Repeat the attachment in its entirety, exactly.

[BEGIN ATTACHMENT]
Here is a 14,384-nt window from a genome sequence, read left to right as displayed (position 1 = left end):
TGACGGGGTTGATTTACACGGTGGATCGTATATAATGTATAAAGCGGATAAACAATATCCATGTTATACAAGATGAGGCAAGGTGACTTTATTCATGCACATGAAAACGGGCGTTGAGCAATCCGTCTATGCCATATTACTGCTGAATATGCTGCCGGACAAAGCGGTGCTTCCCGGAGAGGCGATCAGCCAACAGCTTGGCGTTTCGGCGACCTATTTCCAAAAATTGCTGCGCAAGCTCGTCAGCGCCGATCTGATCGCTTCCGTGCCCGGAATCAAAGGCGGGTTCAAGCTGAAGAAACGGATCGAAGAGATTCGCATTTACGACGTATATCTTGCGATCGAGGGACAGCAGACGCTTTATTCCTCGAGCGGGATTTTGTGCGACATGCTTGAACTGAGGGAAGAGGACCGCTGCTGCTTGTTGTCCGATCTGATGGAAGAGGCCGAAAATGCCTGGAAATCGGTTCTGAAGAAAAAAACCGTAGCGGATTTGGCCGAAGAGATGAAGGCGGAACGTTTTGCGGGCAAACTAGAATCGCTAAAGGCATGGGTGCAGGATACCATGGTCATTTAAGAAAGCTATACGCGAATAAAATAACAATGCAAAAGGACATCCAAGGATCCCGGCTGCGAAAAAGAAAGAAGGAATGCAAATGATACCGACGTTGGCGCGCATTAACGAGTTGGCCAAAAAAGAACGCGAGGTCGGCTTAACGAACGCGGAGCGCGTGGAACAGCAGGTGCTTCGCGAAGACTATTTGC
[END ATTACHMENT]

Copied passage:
Here is a 14,384-nt window from a genome sequence, read left to right as displayed (position 1 = left end):
TGACGGGGTTGATTTACACGGTGGATCGTATATAATGTATAAAGCGGATAAACAATATCCATGTTATACAAGATGAGGCAAGGTGACTTTATTCATGCACATGAAAACGGGCGTTGAGCAATCCGTCTATGCCATATTACTGCTGAATATGCTGCCGGACAAAGCGGTGCTTCCCGGAGAGGCGATCAGCCAACAGCTTGGCGTTTCGGCGACCTATTTCCAAAAATTGCTGCGCAAGCTCGTCAGCGCCGATCTGATCGCTTCCGTGCCCGGAATCAAAGGCGGGTTCAAGCTGAAGAAACGGATCGAAGAGATTCGCATTTACGACGTATATCTTGCGATCGAGGGACAGCAGACGCTTTATTCCTCGAGCGGGATTTTGTGCGACATGCTTGAACTGAGGGAAGAGGACCGCTGCTGCTTGTTGTCCGATCTGATGGAAGAGGCCGAAAATGCCTGGAAATCGGTTCTGAAGAAAAAAACCGTAGCGGATTTGGCCGAAGAGATGAAGGCGGAACGTTTTGCGGGCAAACTAGAATCGCTAAAGGCATGGGTGCAGGATACCATGGTCATTTAAGAAAGCTATACGCGAATAAAATAACAATGCAAAAGGACATCCAAGGATCCCGGCTGCGAAAAAGAAAGAAGGAATGCAAATGATACCGACGTTGGCGCGCATTAACGAGTTGGCCAAAAAAGAACGCGAGGTCGGCTTAACGAACGCGGAGCGCGTGGAACAGCAGGTGCTTCGCGAAGACTATTTGC